The history of medicine is largely shaped by discoveries that have saved the lives of millions, or even billions, of people. Researchers around the world invest time and effort to create the next significant healthcare knowledge milestones. An epidemiologist and computer scientist from Latvia share their insights on the research environment and its development in Latvia.
Epidemiology and the Nature of Research
Associate Professor Liliāna Civjāne (Lilian Tzivian), who holds a Ph.D. in epidemiology obtained in Israel, and completed three postdoctoral years of study in Germany where she continued to work as a leading researcher, is currently the head of the Master’s program in Epidemiology and Medical Statistics at the University of Latvia. This program allows students with a background in natural sciences or related fields to learn how to conduct research in medical, sociological, psychological, and other fields related to human beings. They learn how to design studies, predict errors, perform statistical analyses, process large datasets, and read and write scientific publications. As the professor explains, this is precisely the work of an epidemiologist: designing studies to ensure reliable results and practical conclusions. For example, breast cancer can affect anyone, both men and women, but it generally would not be correct to include both genders in a single study because women are predominantly affected.
A significant part of epidemiology as a research field involves predicting and preventing research errors while structuring a study. To achieve this, the researcher must be able to evaluate the scientific literature on the relevant topics and work with large amounts of information and data. Prior to the establishment of the aforementioned program in Latvia, it was not possible to study epidemiology as a specialty. Epidemiologists in Latvia have mostly studied public health, which is related to epidemiology but is nonetheless a different field that focuses on communication with society. Professor states that unfortunately, the distinction between these specialties is not always understood in Latvia, but she hopes that it will change over time because everyone in the country would benefit from it – institutions (the Disease Prevention and Control Center, the National Health Service, among others), researchers, and the general public.
Connecting people with good ideas
“Each of our company’s employees has worked in the field of biomedicine and has encountered the same problems in almost every project – data scattered across various services, the need to comply with complex privacy and other regulations, and the difficulty of achieving maximum patient engagement. To address these issues, Longenesis was created, our digital product for healthcare institutions such as hospitals, biobanks, laboratories, registries, associations, and life sciences sector companies,” says computer scientist and co-founder of Longenesis, Emīls Sjundjukovs. “While our solutions support general research and the storage of medical data, as a company we focus on specific disease verticals such as women’s oncology, cardiology, and pediatrics. In collaborations (with academic representatives and hospital staff), we concentrate on these areas and hire specialists with relevant medical and research education. This is very important because we are not just an IT company; we cannot do without experts from the medical field. We see even clinicians working in hospitals as our partners.”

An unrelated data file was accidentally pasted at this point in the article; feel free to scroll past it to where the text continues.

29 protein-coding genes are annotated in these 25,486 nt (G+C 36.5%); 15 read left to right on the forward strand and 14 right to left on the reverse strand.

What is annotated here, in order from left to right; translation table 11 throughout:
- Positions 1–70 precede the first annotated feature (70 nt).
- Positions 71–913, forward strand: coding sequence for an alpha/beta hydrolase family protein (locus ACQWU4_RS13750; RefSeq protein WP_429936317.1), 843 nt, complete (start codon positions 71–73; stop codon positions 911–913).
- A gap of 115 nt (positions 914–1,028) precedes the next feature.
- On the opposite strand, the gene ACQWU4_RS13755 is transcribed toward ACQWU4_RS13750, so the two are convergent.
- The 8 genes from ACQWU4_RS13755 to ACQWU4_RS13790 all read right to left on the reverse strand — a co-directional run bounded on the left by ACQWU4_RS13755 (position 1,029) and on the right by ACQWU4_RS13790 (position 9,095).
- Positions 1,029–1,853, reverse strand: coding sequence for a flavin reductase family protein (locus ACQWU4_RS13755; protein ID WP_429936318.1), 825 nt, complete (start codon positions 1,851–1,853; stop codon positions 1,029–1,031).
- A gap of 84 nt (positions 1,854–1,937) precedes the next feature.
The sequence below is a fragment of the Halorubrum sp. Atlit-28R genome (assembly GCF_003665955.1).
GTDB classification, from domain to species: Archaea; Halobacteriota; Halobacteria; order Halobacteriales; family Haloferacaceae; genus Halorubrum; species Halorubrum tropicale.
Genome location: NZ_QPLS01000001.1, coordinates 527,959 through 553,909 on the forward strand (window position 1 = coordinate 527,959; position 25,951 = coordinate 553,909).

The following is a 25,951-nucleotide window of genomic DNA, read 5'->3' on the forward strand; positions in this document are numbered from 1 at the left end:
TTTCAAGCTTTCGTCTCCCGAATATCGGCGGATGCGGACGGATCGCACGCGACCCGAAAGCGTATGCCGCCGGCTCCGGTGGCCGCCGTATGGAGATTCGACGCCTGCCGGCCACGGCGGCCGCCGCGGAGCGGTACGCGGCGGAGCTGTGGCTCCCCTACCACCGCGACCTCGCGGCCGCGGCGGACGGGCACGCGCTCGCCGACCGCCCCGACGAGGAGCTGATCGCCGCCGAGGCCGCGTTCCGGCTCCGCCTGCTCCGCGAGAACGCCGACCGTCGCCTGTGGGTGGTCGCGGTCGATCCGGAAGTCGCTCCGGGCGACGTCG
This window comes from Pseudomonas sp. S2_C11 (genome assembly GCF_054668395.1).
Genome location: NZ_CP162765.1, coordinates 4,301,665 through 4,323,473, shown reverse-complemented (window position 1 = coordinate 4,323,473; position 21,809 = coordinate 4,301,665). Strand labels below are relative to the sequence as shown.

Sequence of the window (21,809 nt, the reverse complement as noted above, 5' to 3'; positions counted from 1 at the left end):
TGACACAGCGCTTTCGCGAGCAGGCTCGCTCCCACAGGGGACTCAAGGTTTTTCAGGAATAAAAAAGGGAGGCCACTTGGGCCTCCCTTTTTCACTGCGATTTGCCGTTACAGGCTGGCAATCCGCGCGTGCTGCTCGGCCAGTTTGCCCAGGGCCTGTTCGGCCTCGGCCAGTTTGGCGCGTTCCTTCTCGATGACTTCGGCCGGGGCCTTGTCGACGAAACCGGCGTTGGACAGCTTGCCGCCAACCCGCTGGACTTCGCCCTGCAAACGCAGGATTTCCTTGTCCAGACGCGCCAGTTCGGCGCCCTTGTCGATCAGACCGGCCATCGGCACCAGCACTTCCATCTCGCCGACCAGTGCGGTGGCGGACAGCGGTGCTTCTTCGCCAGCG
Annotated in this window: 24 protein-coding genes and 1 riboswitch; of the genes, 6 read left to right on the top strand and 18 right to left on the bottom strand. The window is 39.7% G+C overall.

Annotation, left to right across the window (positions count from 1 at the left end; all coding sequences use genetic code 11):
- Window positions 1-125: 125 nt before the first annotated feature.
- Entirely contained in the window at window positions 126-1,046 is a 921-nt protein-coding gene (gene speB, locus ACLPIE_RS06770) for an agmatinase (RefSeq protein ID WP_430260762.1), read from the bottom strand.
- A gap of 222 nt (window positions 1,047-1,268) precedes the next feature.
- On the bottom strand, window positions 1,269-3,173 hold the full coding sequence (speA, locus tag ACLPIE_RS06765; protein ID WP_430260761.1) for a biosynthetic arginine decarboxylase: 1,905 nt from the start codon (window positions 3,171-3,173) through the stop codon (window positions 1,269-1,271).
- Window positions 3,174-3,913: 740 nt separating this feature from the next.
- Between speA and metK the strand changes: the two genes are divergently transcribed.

Clinical, epidemiological, or public health research always relies on data and patients. To initiate a study, it is necessary to understand how to handle them best. In most cases, hospitals provide the data, which then ends up in foreign registries and databases. To use this data, a researcher needs to apply to these organizations to retrieve it. The goal of the Curator module of Longenesis is to allow hospitals and universities to store their data within internal systems (collected and maintained according to international guidelines), enabling local researchers to easily use them securely and anonymously. And fast too – as there are examples where with the help of Longenesis research studies were initiated within a few days after signing the documents. Integrating Longenesis services with the hospital’s IT network is usually straightforward – a small bit of code is sufficient to integrate the data flow into the patient portal. If the infrastructure is lacking or integration is not possible for some other reason, there is always the option of a cloud service.
Difficulties with patient engagement in research
The biggest problem in clinical research often is attracting the necessary number of participants to a study. In the past, it was possible to support research participants financially, but now ethical codes completely prohibit it or at the very least – strongly restrict the amounts. Therefore, people need other motivations. L. Civjāne mentions some examples, such as advertisements on metro walls in England encouraging participation in studies or invitation letters sent by mail in Germany. It is known that the positive response to such engagement methods is less than 40% of what is needed. Most likely, these invitation methods would not be effective in Latvia either. Longenesis offers new methods to attract and motivate people to participate in scientific research. The professor says, “I don’t know how they do it, but the company knows how to appeal to people from all over Latvia, regardless of their economic situation. Even more – many of these people are motivated to actively continue their participation in studies. Cooperation with doctors takes place, resulting in participants receiving recommendations for their health issues or prevention. Their interest in their bodies and health increases, and they better follow instructions on following their therapy.”